Norfolk graffiti clean-up policy criticised
- 4 April 2014
- From the section Norfolk
A decision to clean up graffiti in Norfolk only if it is "offensive or racist" has been criticised by an opposition politician.
Norfolk County Council, run by Labour, Lib Dems and UKIP supported by the Greens, wants to save clean-up costs.
The council has announced budget savings of £66m and is seeking cuts and better use of resources.
Conservative leader Bill Borrett said the council was walking away from a problem people see as important.
"We will be asking the county council to look again at their policy and other available options," he said.
Among these options Mr Borrett includes getting more community engagement in assisting with clean-ups.
"It is human nature that graffiti will appear but dealing with it needs a constructive policy," Mr Borrett said.
The county council has said it would remove within 10 days of a report any graffiti its staff considers racist or otherwise offensive.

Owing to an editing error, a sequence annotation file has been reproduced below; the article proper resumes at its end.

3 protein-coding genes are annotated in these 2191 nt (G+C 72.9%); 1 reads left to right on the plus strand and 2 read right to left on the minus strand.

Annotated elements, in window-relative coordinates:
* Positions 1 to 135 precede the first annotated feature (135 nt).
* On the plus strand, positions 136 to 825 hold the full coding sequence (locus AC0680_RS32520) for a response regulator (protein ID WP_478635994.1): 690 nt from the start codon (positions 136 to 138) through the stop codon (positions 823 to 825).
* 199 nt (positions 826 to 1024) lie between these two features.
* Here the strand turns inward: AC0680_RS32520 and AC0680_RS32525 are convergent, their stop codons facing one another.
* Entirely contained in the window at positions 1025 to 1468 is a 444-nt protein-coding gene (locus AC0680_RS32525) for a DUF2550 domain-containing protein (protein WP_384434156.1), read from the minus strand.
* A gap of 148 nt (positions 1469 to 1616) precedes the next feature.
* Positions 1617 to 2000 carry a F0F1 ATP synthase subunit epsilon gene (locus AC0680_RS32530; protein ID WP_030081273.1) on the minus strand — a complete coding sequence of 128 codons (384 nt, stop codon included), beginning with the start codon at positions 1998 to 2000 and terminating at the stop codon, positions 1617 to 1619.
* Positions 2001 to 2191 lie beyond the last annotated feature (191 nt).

A county council spokesman said that a common sense approach was adopted to interpreting what is and is not offensive but mistakes are sometimes made.
In one incident in Thetford recently an inspector did see some graffiti on the walls and ceiling of an underpass but decided it was not offensive.
"While on site he spoke to three members of the public who were using the subway and they were unable to identify anything offensive.
"At another inspection, we noticed an offensive image on the ceiling of the underpass and made immediate arrangements to remove the graffiti."
In contrast, Norwich City Council will remove racist or offensive material within 24 hours of a report and all graffiti within 14 days unless it is on private land outside its jurisdiction.
The council is now looking at reports of businesses using graffiti style graphics to advertise on sites near a shopping centre in the city.
There is also a wide range of graffiti found in underpasses around the city and on derelict land.